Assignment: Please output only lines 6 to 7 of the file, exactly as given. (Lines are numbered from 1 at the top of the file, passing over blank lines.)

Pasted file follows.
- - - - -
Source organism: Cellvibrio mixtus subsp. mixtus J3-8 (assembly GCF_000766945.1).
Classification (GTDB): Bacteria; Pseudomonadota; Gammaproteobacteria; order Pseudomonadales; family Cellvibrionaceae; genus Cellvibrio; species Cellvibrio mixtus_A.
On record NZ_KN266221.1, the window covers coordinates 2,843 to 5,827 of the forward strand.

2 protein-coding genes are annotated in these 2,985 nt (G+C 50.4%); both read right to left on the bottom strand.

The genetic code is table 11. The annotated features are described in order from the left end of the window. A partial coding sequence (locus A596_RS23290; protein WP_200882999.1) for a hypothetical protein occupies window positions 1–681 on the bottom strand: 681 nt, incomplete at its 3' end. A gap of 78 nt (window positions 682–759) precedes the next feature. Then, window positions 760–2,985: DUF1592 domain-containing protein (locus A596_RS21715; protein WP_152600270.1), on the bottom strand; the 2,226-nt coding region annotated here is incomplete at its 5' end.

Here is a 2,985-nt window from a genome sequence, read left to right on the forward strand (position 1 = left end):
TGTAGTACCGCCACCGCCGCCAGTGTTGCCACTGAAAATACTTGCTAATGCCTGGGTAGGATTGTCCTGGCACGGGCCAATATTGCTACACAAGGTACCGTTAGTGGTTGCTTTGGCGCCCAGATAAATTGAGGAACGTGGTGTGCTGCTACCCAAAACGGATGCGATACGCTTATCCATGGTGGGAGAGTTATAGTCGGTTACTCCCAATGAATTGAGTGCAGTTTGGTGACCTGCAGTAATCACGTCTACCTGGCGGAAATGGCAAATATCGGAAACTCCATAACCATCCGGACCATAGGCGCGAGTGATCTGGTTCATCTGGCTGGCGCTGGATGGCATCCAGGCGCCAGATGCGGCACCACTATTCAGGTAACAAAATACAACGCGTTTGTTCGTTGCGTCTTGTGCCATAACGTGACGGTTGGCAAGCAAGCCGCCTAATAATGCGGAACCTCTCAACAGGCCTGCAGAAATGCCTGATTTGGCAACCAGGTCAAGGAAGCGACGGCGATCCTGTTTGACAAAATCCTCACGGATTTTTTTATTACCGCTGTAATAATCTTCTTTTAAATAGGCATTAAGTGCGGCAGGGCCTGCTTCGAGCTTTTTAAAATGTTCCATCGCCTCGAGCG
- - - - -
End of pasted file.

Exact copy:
Here is a 2,985-nt window from a genome sequence, read left to right on the forward strand (position 1 = left end):
TGTAGTACCGCCACCGCCGCCAGTGTTGCCACTGAAAATACTTGCTAATGCCTGGGTAGGATTGTCCTGGCACGGGCCAATATTGCTACACAAGGTACCGTTAGTGGTTGCTTTGGCGCCCAGATAAATTGAGGAACGTGGTGTGCTGCTACCCAAAACGGATGCGATACGCTTATCCATGGTGGGAGAGTTATAGTCGGTTACTCCCAATGAATTGAGTGCAGTTTGGTGACCTGCAGTAATCACGTCTACCTGGCGGAAATGGCAAATATCGGAAACTCCATAACCATCCGGACCATAGGCGCGAGTGATCTGGTTCATCTGGCTGGCGCTGGATGGCATCCAGGCGCCAGATGCGGCACCACTATTCAGGTAACAAAATACAACGCGTTTGTTCGTTGCGTCTTGTGCCATAACGTGACGGTTGGCAAGCAAGCCGCCTAATAATGCGGAACCTCTCAACAGGCCTGCAGAAATGCCTGATTTGGCAACCAGGTCAAGGAAGCGACGGCGATCCTGTTTGACAAAATCCTCACGGATTTTTTTATTACCGCTGTAATAATCTTCTTTTAAATAGGCATTAAGTGCGGCAGGGCCTGCTTCGAGCTTTTTAAAATGTTCCATCGCCTCGAGCG